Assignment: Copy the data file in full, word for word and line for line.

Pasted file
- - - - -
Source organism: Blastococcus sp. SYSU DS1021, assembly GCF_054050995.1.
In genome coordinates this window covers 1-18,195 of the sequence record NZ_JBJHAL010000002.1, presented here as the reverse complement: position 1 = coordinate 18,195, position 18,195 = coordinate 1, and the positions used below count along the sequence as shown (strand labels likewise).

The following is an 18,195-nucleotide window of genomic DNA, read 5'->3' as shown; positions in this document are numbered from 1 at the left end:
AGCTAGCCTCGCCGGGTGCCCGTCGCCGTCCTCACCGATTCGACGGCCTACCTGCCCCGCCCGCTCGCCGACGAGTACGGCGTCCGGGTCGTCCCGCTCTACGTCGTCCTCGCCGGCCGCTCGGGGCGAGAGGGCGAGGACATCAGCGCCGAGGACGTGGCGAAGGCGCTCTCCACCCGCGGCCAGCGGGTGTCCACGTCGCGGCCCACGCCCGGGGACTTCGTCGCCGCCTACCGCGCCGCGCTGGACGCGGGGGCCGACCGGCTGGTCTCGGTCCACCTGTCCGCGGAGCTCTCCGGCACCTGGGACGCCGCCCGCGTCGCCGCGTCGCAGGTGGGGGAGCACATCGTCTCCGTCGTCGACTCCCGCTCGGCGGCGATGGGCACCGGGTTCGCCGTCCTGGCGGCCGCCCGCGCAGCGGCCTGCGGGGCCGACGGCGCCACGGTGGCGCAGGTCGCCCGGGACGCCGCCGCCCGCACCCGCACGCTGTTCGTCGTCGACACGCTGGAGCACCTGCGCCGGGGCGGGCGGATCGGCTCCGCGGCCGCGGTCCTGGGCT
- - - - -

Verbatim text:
Source organism: Blastococcus sp. SYSU DS1021, assembly GCF_054050995.1.
In genome coordinates this window covers 1-18,195 of the sequence record NZ_JBJHAL010000002.1, presented here as the reverse complement: position 1 = coordinate 18,195, position 18,195 = coordinate 1, and the positions used below count along the sequence as shown (strand labels likewise).

The following is an 18,195-nucleotide window of genomic DNA, read 5'->3' as shown; positions in this document are numbered from 1 at the left end:
AGCTAGCCTCGCCGGGTGCCCGTCGCCGTCCTCACCGATTCGACGGCCTACCTGCCCCGCCCGCTCGCCGACGAGTACGGCGTCCGGGTCGTCCCGCTCTACGTCGTCCTCGCCGGCCGCTCGGGGCGAGAGGGCGAGGACATCAGCGCCGAGGACGTGGCGAAGGCGCTCTCCACCCGCGGCCAGCGGGTGTCCACGTCGCGGCCCACGCCCGGGGACTTCGTCGCCGCCTACCGCGCCGCGCTGGACGCGGGGGCCGACCGGCTGGTCTCGGTCCACCTGTCCGCGGAGCTCTCCGGCACCTGGGACGCCGCCCGCGTCGCCGCGTCGCAGGTGGGGGAGCACATCGTCTCCGTCGTCGACTCCCGCTCGGCGGCGATGGGCACCGGGTTCGCCGTCCTGGCGGCCGCCCGCGCAGCGGCCTGCGGGGCCGACGGCGCCACGGTGGCGCAGGTCGCCCGGGACGCCGCCGCCCGCACCCGCACGCTGTTCGTCGTCGACACGCTGGAGCACCTGCGCCGGGGCGGGCGGATCGGCTCCGCGGCCGCGGTCCTGGGCT